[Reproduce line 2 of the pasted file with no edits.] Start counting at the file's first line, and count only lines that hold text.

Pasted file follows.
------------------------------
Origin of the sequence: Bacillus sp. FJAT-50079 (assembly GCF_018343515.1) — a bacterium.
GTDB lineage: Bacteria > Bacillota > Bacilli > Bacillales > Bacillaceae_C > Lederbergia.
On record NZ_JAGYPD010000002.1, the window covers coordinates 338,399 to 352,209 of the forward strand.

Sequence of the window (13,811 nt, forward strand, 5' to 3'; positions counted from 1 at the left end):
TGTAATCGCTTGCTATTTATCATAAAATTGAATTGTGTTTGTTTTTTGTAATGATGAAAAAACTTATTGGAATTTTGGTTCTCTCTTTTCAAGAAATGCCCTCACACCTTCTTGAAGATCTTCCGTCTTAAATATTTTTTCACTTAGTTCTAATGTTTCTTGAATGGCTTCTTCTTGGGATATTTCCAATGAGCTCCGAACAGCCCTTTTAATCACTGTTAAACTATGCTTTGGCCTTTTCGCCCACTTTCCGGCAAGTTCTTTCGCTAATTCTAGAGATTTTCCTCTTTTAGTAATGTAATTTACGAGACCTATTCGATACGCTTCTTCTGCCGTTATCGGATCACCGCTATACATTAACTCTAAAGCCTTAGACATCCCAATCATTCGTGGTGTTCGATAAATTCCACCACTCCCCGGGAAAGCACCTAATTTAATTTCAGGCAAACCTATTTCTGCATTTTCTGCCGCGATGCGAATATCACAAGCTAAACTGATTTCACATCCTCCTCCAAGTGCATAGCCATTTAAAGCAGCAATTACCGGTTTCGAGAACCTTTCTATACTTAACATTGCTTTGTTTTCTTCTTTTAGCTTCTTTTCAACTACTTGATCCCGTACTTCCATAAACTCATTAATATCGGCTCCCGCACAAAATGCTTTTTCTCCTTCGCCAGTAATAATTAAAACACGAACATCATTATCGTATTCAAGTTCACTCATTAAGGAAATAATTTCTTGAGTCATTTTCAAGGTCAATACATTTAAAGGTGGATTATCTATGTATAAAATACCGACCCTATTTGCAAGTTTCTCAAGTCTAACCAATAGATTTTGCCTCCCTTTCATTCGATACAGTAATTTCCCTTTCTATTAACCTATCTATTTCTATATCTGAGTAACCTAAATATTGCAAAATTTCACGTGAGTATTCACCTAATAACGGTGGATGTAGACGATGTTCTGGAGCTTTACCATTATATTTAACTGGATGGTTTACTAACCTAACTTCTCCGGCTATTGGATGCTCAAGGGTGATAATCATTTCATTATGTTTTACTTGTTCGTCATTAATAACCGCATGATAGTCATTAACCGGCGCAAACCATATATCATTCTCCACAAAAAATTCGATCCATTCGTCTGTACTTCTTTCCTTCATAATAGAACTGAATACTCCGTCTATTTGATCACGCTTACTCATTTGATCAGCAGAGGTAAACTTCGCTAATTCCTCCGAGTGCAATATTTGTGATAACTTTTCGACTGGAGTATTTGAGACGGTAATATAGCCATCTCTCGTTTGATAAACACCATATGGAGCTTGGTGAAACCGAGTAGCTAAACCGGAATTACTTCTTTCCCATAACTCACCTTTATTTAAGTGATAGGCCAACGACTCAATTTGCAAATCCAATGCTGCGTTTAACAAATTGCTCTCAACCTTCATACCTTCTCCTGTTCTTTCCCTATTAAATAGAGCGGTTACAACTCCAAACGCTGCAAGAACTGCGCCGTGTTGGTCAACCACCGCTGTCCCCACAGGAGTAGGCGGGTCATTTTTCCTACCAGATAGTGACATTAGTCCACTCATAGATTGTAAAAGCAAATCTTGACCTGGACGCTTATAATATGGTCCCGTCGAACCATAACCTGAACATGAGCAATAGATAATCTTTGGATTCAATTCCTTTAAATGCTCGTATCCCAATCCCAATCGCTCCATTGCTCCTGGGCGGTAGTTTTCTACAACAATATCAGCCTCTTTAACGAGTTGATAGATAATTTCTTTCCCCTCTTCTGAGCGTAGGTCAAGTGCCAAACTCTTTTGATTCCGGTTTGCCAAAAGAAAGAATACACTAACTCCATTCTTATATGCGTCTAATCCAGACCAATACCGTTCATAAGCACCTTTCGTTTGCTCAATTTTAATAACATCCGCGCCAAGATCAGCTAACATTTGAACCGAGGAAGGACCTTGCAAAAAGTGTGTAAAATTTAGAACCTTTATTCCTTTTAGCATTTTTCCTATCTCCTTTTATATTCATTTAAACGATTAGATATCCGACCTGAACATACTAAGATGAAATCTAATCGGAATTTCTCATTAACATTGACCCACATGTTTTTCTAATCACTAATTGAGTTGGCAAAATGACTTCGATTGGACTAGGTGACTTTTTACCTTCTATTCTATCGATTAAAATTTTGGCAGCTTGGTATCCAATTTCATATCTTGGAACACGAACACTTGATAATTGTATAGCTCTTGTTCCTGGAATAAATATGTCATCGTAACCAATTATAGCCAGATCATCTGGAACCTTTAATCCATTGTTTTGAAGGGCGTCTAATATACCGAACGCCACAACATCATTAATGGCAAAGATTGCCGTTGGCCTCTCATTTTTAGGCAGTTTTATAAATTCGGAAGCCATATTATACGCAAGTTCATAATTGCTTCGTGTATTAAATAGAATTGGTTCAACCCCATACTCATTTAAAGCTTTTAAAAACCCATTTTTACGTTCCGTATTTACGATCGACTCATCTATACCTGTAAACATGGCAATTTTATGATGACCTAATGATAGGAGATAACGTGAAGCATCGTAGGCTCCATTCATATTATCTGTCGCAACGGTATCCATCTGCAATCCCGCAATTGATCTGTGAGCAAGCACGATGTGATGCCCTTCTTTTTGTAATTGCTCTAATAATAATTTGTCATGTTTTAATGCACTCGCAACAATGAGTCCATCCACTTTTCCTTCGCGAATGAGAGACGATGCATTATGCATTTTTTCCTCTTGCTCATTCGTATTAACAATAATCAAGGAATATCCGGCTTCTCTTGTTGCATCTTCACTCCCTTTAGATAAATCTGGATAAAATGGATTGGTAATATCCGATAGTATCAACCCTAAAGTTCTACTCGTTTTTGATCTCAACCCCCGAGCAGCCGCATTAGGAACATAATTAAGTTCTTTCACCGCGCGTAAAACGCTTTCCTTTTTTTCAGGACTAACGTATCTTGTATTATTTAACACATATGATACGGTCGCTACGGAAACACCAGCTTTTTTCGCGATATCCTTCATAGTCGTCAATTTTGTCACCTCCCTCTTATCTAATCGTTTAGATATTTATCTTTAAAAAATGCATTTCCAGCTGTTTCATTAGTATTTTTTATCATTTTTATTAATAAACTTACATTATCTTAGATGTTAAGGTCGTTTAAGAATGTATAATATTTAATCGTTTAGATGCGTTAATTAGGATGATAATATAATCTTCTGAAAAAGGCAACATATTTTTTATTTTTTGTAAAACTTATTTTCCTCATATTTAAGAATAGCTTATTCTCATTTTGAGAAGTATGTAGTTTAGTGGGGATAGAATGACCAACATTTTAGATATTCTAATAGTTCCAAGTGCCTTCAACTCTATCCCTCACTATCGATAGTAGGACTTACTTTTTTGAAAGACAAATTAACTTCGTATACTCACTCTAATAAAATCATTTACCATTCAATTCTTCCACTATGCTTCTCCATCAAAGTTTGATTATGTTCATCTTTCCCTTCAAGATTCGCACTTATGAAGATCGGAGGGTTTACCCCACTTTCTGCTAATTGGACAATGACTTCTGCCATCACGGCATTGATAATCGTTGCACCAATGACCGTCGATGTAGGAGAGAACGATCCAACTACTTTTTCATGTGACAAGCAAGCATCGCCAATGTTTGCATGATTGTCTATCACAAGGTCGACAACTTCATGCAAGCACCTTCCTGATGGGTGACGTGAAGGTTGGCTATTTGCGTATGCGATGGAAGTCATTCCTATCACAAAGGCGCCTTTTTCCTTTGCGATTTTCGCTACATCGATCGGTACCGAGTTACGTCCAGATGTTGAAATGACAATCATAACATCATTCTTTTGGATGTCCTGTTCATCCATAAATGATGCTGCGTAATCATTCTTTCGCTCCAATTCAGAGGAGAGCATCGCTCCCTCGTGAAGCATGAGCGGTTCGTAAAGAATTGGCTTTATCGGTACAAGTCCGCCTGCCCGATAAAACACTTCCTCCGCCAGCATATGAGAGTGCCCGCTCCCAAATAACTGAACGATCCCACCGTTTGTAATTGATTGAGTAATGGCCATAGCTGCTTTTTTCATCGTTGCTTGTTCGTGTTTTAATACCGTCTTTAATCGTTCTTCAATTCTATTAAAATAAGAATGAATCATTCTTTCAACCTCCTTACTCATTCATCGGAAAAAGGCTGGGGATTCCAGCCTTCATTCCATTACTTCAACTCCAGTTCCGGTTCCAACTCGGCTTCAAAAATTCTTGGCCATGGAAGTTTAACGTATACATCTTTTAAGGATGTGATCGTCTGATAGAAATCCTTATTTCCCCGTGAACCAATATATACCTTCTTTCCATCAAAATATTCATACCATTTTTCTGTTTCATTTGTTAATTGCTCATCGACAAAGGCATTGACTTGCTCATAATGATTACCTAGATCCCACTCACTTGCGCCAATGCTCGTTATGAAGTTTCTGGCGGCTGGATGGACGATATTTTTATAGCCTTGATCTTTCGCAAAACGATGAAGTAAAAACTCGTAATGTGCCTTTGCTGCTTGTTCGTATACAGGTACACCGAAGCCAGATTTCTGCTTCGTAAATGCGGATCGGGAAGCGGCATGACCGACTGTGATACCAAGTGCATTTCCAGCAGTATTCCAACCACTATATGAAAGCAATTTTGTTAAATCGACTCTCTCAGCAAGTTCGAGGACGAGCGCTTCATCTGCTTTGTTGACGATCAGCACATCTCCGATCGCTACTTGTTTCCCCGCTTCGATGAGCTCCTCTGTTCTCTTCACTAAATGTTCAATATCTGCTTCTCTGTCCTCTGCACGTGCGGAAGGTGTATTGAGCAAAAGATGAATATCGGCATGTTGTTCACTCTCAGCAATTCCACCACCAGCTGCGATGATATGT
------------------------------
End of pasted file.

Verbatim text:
GTDB lineage: Bacteria > Bacillota > Bacilli > Bacillales > Bacillaceae_C > Lederbergia.